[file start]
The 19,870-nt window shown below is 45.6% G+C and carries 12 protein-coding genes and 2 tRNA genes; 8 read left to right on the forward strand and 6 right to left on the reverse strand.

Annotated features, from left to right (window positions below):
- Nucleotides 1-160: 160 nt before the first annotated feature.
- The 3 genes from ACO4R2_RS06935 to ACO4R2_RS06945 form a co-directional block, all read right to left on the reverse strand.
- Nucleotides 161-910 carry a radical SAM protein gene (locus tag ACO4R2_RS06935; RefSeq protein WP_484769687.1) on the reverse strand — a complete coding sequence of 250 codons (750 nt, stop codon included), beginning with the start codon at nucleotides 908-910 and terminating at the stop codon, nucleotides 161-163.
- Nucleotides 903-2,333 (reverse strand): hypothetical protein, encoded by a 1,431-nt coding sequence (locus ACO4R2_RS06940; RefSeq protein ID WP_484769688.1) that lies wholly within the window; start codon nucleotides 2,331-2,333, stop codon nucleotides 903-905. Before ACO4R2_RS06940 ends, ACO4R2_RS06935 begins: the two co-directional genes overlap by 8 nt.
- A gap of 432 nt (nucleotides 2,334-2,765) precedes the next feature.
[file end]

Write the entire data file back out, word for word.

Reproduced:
The 19,870-nt window shown below is 45.6% G+C and carries 12 protein-coding genes and 2 tRNA genes; 8 read left to right on the forward strand and 6 right to left on the reverse strand.

Annotated features, from left to right (window positions below):
- Nucleotides 1-160: 160 nt before the first annotated feature.
- The 3 genes from ACO4R2_RS06935 to ACO4R2_RS06945 form a co-directional block, all read right to left on the reverse strand.
- Nucleotides 161-910 carry a radical SAM protein gene (locus tag ACO4R2_RS06935; RefSeq protein WP_484769687.1) on the reverse strand — a complete coding sequence of 250 codons (750 nt, stop codon included), beginning with the start codon at nucleotides 908-910 and terminating at the stop codon, nucleotides 161-163.
- Nucleotides 903-2,333 (reverse strand): hypothetical protein, encoded by a 1,431-nt coding sequence (locus ACO4R2_RS06940; RefSeq protein ID WP_484769688.1) that lies wholly within the window; start codon nucleotides 2,331-2,333, stop codon nucleotides 903-905. Before ACO4R2_RS06940 ends, ACO4R2_RS06935 begins: the two co-directional genes overlap by 8 nt.
- A gap of 432 nt (nucleotides 2,334-2,765) precedes the next feature.